Lack of long-term specialist psychological support for victims of the contaminated blood scandal is putting lives at risk, The Haemophilia Society believes.
That’s why we’re campaigning to get easily accessible, long-term, specialist mental health support for victims of the contaminated blood scandal and their families.
The Haemophilia Society is asking for:
- a specialist government-funded UK-wide psychological support service easily accessible to anyone infected by contaminated blood or blood products and their families
- experienced psychologists, psychotherapists and trauma specialists to staff this service
- training so that all counsellors understand the specific challenges experienced by those infected and affected by contaminated blood products.
The Infected Blood Inquiry has meant that many people infected and affected by the contaminated blood scandal have been re-traumatised by their memories of that devastating period in their lives.
We believe that as the inquiry goes on, the pressure on peoples’ mental health will increase. Evidence from clinicians and politicians and other decision makers could be particularly traumatic.
Everyone has their own view on what the outcome of the inquiry should be. When the report is published, some people may find outcome hard to deal with.
There is an urgent need for mental health support now. We cannot wait until the end of the inquiry for specialist help.
A personal view
Alan Burgess was infected with HIV and hepatitis C as a result of treatment with contaminated clotting factor for his haemophilia.
At the inquiry last year, Alan revealed he’d had a mental breakdown only months before giving evidence. He and his daughter Sarah spoke of the huge impact Alan’s infections have had on their family and their need for more support.
Alan, 61, from Suffolk, said: “It is brilliant that we’ve finally got the inquiry, but it has created the perfect storm for me because I have had to go through a lot of my old stuff which brings back memories of all the friends I’ve lost to HIV/AIDS and hepatitis C who I miss so much to this day.
“We are dealing with what happened to us all over again, which is why we need specialist psychological support to help us to move forward with our lives.”
A psychologist’s view
Dr Joanna Nowill is a counselling psychologist and trauma specialist. She believes more resources should be made available to fund specialist, trauma support to allow people to move on with their lives.
She said: “Some have tried to bury their story and are perhaps living with trauma symptoms such as intrusive thoughts, short tempers, high anxiety or sleeplessness without knowing why. Now that the Infected Blood Inquiry is allowing victims’ voices to be heard, many are finding it difficult to deal with the traumatic memories of loss and shame that are being brought back.
“If people are not given the help they are asking for, there is a risk that some will take their own lives, while others will carry on living miserably.”
What mental health support is available?
The Infected Blood Inquiry has a psychological support service run by the Red Cross for people attending inquiry hearings and also operates a part-time telephone helpline, but it does not offer long-term face to face support.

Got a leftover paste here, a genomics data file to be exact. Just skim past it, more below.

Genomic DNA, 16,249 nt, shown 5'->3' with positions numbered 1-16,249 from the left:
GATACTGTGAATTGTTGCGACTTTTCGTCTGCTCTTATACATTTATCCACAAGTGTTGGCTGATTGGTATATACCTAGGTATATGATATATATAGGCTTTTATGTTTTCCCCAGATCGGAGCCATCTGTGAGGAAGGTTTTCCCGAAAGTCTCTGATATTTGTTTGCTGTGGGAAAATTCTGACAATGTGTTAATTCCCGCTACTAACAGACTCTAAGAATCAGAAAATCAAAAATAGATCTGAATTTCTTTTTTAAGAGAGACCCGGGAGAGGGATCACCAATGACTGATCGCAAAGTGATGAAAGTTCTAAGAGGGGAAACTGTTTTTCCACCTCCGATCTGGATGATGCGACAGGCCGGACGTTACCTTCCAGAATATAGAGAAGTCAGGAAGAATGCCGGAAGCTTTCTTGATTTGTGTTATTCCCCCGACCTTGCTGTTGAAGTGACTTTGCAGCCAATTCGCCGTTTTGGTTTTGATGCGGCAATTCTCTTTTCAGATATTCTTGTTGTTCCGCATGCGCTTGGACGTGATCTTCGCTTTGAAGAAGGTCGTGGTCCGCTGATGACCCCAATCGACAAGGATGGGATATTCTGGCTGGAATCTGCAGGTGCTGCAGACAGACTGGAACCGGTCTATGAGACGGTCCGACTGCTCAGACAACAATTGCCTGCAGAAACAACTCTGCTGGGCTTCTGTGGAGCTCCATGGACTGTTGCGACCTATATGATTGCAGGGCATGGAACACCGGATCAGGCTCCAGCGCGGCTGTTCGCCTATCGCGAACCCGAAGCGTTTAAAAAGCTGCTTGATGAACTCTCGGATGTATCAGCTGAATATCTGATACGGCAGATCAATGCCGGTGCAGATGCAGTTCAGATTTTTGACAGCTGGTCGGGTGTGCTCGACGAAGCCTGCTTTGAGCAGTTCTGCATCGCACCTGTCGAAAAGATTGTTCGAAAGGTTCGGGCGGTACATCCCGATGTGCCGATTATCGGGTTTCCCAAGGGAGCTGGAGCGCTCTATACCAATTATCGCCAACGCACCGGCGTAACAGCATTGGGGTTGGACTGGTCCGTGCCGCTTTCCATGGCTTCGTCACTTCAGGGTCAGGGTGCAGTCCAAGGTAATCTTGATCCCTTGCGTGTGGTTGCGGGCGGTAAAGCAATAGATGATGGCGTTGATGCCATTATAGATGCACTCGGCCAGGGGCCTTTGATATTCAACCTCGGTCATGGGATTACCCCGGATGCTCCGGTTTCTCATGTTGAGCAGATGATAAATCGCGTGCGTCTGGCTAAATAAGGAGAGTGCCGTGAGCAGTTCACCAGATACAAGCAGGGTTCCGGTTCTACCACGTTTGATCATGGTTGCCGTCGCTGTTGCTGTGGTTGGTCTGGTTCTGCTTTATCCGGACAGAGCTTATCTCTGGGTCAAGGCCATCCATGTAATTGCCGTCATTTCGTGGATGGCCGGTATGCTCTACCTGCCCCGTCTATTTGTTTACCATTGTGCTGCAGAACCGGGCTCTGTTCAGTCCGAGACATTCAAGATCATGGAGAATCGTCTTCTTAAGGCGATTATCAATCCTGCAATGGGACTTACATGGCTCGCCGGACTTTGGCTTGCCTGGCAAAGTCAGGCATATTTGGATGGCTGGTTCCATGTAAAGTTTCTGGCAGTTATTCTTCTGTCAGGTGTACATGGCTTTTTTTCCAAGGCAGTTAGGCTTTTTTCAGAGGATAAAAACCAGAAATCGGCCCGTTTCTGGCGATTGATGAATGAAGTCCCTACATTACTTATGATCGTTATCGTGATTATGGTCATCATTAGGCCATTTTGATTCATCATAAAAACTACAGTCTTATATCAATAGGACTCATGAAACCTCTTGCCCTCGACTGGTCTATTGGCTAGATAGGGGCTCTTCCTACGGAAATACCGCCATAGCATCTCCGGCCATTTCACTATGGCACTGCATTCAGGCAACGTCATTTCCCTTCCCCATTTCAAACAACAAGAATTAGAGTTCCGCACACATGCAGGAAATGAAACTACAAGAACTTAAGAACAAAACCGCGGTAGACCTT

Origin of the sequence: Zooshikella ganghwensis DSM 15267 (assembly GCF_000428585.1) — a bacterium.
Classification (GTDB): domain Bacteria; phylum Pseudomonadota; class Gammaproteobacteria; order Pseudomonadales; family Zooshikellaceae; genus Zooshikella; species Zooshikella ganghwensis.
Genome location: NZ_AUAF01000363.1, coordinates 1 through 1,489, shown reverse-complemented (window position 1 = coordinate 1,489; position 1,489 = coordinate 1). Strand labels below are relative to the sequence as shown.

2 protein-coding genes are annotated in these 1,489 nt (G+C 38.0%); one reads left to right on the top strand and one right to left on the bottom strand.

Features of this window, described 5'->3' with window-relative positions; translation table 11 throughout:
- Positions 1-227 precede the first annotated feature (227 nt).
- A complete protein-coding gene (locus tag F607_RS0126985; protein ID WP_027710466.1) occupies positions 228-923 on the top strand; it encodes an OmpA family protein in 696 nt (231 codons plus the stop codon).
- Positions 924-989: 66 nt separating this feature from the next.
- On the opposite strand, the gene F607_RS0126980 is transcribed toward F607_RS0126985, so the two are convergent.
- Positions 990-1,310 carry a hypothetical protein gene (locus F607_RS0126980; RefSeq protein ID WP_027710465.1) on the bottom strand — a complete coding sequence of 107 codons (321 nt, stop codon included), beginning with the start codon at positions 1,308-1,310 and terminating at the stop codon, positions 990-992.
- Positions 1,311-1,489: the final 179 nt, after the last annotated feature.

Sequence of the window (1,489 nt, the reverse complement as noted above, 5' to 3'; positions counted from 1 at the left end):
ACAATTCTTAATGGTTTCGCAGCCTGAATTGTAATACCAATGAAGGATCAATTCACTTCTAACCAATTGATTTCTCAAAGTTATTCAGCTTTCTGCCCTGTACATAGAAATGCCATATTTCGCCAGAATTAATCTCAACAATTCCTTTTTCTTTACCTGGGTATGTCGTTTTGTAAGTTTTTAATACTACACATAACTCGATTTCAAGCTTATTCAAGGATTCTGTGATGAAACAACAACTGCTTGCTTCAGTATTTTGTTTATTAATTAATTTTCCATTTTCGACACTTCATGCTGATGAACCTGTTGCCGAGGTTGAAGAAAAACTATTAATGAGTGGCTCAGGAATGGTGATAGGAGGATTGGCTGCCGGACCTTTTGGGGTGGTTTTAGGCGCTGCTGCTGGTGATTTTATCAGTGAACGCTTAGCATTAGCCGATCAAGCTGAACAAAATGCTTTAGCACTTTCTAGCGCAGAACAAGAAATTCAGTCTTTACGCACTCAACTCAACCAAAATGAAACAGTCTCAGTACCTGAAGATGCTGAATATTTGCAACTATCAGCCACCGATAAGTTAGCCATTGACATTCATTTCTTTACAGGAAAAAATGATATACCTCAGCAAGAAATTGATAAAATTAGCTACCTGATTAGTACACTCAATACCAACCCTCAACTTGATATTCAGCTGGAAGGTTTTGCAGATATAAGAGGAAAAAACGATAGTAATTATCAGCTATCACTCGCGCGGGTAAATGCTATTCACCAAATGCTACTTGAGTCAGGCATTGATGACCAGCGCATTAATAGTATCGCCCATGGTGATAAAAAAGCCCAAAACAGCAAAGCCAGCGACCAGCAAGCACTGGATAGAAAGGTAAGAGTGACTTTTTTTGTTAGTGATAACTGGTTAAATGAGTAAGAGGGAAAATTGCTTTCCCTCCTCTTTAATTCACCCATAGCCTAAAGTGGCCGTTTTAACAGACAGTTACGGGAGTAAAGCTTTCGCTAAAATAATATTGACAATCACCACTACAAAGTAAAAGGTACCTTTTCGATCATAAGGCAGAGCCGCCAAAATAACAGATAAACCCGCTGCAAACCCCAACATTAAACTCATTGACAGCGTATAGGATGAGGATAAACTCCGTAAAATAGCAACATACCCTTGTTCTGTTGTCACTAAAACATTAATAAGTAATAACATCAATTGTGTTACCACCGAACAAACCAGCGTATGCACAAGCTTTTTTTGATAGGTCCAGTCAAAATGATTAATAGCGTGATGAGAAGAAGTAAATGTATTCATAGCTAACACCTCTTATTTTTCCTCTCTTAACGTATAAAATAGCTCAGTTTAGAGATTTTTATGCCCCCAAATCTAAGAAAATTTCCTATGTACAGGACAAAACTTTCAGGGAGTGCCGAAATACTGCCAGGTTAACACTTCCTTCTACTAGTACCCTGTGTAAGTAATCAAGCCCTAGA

Psychological support is very patchy across the UK. Grants are available through the infected blood support schemes, but there is a lot of form-filling required and many vulnerable people are put off applying for funding.
The exception is Wales, which in January 2020 introduced a new psychological support service through the Wales Infected Blood Support Scheme where victims and their families can refer themselves for treatment.
There is also one specialist counsellor based at the Royal Victoria Hospital in Belfast.
What are politicians doing?
The issue of psychological support has been raised a number of times to politicians directly and through evidence given to the Infected Blood Inquiry.
In January 2019 The Haemophilia Society wrote to then Minister for the Cabinet Office, David Lidington raising concerns about the “wholly inadequate” psychological provision for people affected by the inquiry. He replied that the inquiry would monitor demand for its support service.
Psychological support was discussed at a meeting in January 2020 between campaigners and ministers from the Cabinet Office and the Department of Health. Nadine Dorries, Minister for Mental Health, Inequalities and Suicide Prevention told campaigners she would look into the issue.
In March 2020, The Haemophilia Society wrote to Ms Dorries asking her to trigger action on psychological support. You can read our letter here.
What has the Infected Blood Inquiry heard?
Since April 2019, there have been almost 200 personal testimonies from those infected and affected, many of whom described the devastating psychological impact of their infections and resulting treatment on either themselves or their loved ones.
In February 2020 the Infected Blood Inquiry heard evidence from experts in HIV, psychology, bleeding disorders and hepatitis C, who all confirmed the significant psychological impact of being infected as a result of contaminated blood and blood products.
Having heard the expert evidence in February 2020, inquiry chair Sir Brian Langstaff publicly highlighted the importance of psychological support and said he “expected” that “proper support” would be in place by the time he writes his final report, which will probably be in early 2022.
If you are interested in the issue of psychological support or have a personal experience to share please contact our public inquiry team at firstname.lastname@example.org